Enforcement & Compliance
The prohibited anti-competitive conduct under the ICCC Act is referred to as Market Conduct Rules (MCR). The MCR plays a crucial role in regulating anti-competitive commercial arrangements and safeguarding market competition. The ICCC enforces the MCR by investigating potentially anti-competitive conduct and taking appropriate corrective actions. The corrective actions may include asking the alleged perpetrators to cease engaging in the conduct or taking legal action against them for potential breaches of the ICCC Act.
The ICCC may initiate its own investigations or upon receiving a complaint from anyone.
Any potentially anti-competitive complaints can be lodged with the ICCC for investigation and if necessary, appropriate corrective actions. Complaints can be made through phone calls, walk-in interviews, social media messages, online complaint forms on the website, or formally written correspondences. Any person – competitors, other businesses, consumers, employees, regulators, etc. – can lodge a complaint with the ICCC.
When the ICCC receives a complaint, it screens it to ensure the alleged anti-competitive conduct is likely to raise competition concerns under any of the MCR. It then registers it and undertakes a preliminary assessment to determine whether or not the complaint amounts to a prima facie case. If it doesn’t, the ICCC advises the complaint of its findings and reasons not to pursue the case. Where there is a prima facie case, the ICCC undertakes a detailed analysis to ascertain whether a breach of the ICCC Act has occurred from the alleged conduct. There is no time limit to handling a complaint, however, as a rule of thumb; complaints are dealt with as expeditious as possible.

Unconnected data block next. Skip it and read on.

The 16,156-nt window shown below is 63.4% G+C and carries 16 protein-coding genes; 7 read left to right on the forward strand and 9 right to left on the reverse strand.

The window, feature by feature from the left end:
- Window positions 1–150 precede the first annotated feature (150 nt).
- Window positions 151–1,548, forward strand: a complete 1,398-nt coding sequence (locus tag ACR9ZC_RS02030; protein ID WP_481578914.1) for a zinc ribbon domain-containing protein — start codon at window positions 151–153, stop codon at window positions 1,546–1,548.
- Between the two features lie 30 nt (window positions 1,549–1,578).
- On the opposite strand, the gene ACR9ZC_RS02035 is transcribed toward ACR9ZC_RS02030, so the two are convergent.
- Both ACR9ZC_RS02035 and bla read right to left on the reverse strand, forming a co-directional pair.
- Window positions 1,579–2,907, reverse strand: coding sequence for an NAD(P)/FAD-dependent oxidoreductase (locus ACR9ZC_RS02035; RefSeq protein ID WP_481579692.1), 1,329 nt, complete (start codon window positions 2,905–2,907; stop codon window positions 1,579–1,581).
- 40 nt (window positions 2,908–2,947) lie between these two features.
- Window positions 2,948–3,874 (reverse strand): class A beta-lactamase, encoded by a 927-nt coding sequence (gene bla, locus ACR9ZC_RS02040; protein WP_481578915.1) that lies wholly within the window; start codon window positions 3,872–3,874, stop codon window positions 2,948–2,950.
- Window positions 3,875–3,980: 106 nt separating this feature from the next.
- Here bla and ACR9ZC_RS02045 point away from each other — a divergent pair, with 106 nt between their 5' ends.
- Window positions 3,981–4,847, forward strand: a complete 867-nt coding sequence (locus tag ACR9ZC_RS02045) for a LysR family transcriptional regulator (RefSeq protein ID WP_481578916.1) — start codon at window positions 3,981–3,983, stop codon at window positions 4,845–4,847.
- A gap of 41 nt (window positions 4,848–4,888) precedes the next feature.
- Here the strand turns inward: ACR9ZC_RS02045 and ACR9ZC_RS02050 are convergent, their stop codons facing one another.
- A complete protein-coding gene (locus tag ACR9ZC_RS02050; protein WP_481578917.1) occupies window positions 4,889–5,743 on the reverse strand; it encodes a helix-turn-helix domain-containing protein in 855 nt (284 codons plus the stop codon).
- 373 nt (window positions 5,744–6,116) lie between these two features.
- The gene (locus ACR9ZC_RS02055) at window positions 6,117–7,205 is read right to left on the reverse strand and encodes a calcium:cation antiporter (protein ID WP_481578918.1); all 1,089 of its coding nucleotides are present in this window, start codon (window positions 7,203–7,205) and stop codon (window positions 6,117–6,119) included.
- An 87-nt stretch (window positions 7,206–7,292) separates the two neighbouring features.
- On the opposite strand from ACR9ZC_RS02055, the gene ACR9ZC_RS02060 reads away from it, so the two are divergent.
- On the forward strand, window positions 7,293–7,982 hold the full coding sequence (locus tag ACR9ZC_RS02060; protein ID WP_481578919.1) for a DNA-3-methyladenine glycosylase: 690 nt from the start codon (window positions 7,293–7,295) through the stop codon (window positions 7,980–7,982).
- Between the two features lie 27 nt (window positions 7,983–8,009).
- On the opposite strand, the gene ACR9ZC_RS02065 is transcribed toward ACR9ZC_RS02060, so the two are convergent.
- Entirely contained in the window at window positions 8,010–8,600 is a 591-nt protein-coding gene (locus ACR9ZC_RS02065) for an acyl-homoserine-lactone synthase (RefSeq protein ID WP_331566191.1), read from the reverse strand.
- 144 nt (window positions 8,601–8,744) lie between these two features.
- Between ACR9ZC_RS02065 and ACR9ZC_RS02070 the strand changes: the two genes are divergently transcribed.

If the issues raised in the complaint are outside of the ICCC’s competition mandate, these are referred to the relevant authorities; and the complainant is informed accordingly.
If you wish to make a complaint about an alleged breach of the ICCC Act we ask that you contact the ICCC and supply the following information.
When you lodge a complaint, ensure to supply the following key information:
1. Business/ Personal details (so that we can maintain contact with you):
- Your full name
Your full address and contact details (Postal & residential address, telephone, fax, and email details)
2. Details of the Complaint (So that we can assess the complaint quickly):
- The name of the party that you are complaining about.
- the address and contact details of the party, if known.
- full details of the complaint you wish to make in chronological order: this should include all contact you have with the concerned party and any explanation that the concerned party has given you.
- What do you think are actions or conducts that may potentially breach the ICCC Act?
3. Other helpful materials would include:
- Copies of any correspondence between you and the concerned party regarding the complaint.
- And any other information or documents that you feel could assist the ICCC in assessing your complaint.